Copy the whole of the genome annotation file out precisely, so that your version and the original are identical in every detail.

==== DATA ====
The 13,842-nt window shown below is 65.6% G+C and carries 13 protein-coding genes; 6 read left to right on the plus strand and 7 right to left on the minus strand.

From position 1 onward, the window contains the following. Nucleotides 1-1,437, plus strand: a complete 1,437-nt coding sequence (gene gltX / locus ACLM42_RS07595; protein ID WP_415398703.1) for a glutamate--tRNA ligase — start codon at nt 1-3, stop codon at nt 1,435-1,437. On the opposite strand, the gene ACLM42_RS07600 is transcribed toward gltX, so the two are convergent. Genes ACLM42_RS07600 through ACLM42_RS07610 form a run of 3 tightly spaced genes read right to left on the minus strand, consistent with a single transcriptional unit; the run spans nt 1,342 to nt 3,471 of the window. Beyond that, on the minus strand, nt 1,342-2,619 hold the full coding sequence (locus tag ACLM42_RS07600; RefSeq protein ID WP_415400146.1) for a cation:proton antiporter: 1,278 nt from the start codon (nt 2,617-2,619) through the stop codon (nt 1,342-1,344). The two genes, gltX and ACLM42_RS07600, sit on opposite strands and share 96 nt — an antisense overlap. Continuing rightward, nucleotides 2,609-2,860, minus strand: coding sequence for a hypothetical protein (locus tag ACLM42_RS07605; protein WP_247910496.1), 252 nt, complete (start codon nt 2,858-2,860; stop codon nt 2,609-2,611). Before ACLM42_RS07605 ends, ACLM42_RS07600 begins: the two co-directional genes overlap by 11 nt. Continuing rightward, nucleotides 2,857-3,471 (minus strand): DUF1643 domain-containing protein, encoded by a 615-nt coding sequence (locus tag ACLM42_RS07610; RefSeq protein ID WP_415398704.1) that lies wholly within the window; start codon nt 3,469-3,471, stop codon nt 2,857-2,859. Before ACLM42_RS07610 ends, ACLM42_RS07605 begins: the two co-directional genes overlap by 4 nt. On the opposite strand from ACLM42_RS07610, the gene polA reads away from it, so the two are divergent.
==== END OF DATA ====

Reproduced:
The 13,842-nt window shown below is 65.6% G+C and carries 13 protein-coding genes; 6 read left to right on the plus strand and 7 right to left on the minus strand.

From position 1 onward, the window contains the following. Nucleotides 1-1,437, plus strand: a complete 1,437-nt coding sequence (gene gltX / locus ACLM42_RS07595; protein ID WP_415398703.1) for a glutamate--tRNA ligase — start codon at nt 1-3, stop codon at nt 1,435-1,437. On the opposite strand, the gene ACLM42_RS07600 is transcribed toward gltX, so the two are convergent. Genes ACLM42_RS07600 through ACLM42_RS07610 form a run of 3 tightly spaced genes read right to left on the minus strand, consistent with a single transcriptional unit; the run spans nt 1,342 to nt 3,471 of the window. Beyond that, on the minus strand, nt 1,342-2,619 hold the full coding sequence (locus tag ACLM42_RS07600; RefSeq protein ID WP_415400146.1) for a cation:proton antiporter: 1,278 nt from the start codon (nt 2,617-2,619) through the stop codon (nt 1,342-1,344). The two genes, gltX and ACLM42_RS07600, sit on opposite strands and share 96 nt — an antisense overlap. Continuing rightward, nucleotides 2,609-2,860, minus strand: coding sequence for a hypothetical protein (locus tag ACLM42_RS07605; protein WP_247910496.1), 252 nt, complete (start codon nt 2,858-2,860; stop codon nt 2,609-2,611). Before ACLM42_RS07605 ends, ACLM42_RS07600 begins: the two co-directional genes overlap by 11 nt. Continuing rightward, nucleotides 2,857-3,471 (minus strand): DUF1643 domain-containing protein, encoded by a 615-nt coding sequence (locus tag ACLM42_RS07610; RefSeq protein ID WP_415398704.1) that lies wholly within the window; start codon nt 3,469-3,471, stop codon nt 2,857-2,859. Before ACLM42_RS07610 ends, ACLM42_RS07605 begins: the two co-directional genes overlap by 4 nt. On the opposite strand from ACLM42_RS07610, the gene polA reads away from it, so the two are divergent.